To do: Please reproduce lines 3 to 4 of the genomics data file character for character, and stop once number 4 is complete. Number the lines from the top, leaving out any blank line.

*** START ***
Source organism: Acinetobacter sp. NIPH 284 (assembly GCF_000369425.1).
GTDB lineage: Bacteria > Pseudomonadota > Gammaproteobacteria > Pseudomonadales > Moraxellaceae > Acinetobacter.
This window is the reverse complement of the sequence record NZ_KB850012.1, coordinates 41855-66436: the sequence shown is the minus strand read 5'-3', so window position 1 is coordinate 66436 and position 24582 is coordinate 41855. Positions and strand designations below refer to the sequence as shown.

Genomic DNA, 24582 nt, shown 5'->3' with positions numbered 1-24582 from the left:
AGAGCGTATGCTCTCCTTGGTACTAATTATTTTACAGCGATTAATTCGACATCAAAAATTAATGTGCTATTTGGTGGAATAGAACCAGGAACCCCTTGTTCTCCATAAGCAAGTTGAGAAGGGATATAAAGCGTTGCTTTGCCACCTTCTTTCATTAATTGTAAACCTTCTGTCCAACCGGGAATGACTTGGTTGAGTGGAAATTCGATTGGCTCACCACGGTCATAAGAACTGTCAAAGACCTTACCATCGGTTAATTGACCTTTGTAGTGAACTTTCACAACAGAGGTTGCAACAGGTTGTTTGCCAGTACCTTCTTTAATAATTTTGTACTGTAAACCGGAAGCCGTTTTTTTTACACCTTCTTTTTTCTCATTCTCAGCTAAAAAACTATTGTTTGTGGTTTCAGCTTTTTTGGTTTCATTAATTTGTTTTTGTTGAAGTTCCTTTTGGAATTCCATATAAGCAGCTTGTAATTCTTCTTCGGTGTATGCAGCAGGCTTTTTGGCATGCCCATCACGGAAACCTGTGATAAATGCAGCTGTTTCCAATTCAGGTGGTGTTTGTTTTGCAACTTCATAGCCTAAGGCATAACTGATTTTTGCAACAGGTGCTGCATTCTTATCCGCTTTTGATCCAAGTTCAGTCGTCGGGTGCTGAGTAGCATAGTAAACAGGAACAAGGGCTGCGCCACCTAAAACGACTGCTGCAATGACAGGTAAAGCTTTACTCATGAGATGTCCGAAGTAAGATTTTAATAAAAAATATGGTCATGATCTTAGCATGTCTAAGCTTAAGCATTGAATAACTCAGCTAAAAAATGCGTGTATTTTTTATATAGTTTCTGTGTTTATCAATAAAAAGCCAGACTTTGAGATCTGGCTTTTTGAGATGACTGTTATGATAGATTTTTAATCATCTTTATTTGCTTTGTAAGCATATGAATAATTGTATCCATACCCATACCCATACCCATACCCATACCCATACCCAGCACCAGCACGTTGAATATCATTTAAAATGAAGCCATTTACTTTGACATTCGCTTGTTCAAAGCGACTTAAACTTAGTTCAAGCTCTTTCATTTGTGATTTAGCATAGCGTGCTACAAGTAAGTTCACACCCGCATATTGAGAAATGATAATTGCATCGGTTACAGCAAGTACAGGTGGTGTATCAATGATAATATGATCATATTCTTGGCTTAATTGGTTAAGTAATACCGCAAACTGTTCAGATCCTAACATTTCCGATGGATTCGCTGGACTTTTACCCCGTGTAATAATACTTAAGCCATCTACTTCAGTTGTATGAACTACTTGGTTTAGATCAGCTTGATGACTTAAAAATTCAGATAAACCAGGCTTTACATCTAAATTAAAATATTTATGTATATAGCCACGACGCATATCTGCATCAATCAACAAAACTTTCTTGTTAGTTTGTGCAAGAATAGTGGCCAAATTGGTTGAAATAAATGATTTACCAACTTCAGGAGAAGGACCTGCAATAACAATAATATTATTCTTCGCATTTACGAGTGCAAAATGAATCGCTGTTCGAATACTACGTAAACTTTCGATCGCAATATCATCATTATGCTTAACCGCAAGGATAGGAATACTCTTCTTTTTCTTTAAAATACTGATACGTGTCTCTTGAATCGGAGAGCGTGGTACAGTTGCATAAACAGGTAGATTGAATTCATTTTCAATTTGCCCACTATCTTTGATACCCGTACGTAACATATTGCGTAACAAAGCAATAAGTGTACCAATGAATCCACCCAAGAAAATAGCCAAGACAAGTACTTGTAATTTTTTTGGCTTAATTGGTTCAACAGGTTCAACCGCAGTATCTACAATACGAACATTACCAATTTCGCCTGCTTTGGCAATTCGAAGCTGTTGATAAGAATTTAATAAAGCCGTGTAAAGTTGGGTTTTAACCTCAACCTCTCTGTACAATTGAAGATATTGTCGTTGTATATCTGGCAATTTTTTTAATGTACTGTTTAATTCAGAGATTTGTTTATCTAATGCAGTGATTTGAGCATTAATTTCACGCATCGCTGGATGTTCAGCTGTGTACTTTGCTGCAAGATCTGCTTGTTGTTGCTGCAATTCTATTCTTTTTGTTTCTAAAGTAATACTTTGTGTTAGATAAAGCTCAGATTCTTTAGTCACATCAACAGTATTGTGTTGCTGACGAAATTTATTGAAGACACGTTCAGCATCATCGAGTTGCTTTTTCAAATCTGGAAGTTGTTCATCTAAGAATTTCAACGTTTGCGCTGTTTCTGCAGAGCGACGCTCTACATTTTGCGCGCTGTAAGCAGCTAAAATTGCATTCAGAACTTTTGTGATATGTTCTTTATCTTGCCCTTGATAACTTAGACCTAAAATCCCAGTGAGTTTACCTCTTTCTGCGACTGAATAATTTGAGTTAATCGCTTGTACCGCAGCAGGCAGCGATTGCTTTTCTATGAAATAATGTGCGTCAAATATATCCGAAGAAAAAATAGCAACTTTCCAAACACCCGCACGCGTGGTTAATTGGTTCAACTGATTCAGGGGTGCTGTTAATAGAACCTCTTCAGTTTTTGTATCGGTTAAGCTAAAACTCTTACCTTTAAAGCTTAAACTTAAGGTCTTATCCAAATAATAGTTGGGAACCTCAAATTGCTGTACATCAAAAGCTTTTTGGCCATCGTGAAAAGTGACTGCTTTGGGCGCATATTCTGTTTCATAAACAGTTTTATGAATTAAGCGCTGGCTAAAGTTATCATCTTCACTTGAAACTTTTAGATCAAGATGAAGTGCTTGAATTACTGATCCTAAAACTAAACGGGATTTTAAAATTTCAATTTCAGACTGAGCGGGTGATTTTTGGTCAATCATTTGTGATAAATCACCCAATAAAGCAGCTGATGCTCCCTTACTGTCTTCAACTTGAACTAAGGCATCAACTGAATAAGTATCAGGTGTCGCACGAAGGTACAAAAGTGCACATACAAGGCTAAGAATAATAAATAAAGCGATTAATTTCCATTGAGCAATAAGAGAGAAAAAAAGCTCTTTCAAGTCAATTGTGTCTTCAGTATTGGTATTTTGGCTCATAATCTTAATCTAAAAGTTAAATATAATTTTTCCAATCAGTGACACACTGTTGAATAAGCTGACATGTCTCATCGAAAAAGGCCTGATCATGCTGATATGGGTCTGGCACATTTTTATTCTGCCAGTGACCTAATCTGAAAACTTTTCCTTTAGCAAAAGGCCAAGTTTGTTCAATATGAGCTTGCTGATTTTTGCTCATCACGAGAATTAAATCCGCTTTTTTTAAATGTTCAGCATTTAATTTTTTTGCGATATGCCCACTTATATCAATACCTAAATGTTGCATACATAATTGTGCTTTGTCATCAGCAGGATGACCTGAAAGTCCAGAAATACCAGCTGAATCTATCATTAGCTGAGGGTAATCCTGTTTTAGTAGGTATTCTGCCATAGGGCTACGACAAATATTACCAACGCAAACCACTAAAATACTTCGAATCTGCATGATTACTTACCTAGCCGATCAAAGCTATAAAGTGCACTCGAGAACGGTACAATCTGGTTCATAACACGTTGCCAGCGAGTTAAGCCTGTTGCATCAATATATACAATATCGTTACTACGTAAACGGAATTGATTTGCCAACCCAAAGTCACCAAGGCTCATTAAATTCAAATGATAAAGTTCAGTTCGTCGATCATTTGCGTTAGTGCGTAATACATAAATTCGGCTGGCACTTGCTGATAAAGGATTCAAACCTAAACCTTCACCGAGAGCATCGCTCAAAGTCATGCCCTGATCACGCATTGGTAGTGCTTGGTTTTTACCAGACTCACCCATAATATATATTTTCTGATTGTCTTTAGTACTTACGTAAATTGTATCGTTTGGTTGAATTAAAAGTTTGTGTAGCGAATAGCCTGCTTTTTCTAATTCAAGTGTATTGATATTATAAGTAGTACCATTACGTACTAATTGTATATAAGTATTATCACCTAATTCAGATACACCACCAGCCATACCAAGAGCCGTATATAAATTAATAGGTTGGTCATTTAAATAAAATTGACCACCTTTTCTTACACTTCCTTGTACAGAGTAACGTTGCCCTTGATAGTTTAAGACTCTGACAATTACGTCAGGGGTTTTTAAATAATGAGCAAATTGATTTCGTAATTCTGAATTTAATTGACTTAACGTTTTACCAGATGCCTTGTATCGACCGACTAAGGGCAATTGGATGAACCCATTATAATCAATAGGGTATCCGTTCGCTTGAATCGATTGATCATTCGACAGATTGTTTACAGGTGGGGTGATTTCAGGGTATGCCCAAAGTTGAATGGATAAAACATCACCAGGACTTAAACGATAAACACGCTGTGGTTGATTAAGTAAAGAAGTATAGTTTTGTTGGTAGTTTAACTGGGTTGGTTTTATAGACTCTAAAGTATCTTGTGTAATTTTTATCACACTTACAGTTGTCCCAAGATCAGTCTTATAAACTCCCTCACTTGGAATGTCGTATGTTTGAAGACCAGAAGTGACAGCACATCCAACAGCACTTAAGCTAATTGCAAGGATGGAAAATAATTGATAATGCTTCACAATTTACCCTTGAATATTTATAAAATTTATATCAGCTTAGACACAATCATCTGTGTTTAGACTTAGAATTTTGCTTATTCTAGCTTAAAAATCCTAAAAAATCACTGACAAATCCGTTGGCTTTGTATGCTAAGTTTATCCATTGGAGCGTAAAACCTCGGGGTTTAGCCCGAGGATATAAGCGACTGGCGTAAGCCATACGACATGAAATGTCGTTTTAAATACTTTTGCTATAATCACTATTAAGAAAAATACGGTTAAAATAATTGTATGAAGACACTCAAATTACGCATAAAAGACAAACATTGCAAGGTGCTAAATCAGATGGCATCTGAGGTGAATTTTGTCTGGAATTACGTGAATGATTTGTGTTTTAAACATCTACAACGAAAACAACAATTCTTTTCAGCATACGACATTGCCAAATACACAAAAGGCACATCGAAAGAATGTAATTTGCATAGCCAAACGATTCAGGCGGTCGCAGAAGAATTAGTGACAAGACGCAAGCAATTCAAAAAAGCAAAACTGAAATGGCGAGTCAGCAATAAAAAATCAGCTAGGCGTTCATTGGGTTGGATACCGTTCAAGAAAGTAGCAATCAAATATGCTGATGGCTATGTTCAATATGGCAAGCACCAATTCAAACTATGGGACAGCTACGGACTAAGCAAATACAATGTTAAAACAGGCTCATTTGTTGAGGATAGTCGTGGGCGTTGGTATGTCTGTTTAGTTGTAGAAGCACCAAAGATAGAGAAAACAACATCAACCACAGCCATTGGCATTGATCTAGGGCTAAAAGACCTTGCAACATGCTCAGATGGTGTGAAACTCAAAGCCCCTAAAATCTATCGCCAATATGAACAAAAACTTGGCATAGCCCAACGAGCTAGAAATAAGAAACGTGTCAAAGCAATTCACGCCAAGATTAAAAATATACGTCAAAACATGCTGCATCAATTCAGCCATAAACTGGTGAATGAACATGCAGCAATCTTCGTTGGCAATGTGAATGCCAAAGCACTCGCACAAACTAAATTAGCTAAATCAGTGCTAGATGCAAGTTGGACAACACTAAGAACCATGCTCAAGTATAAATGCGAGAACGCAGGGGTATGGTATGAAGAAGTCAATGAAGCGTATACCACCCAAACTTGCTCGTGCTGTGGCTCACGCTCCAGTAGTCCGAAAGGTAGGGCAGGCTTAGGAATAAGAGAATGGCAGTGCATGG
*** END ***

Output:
This window is the reverse complement of the sequence record NZ_KB850012.1, coordinates 41855-66436: the sequence shown is the minus strand read 5'-3', so window position 1 is coordinate 66436 and position 24582 is coordinate 41855. Positions and strand designations below refer to the sequence as shown.

Genomic DNA, 24582 nt, shown 5'->3' with positions numbered 1-24582 from the left: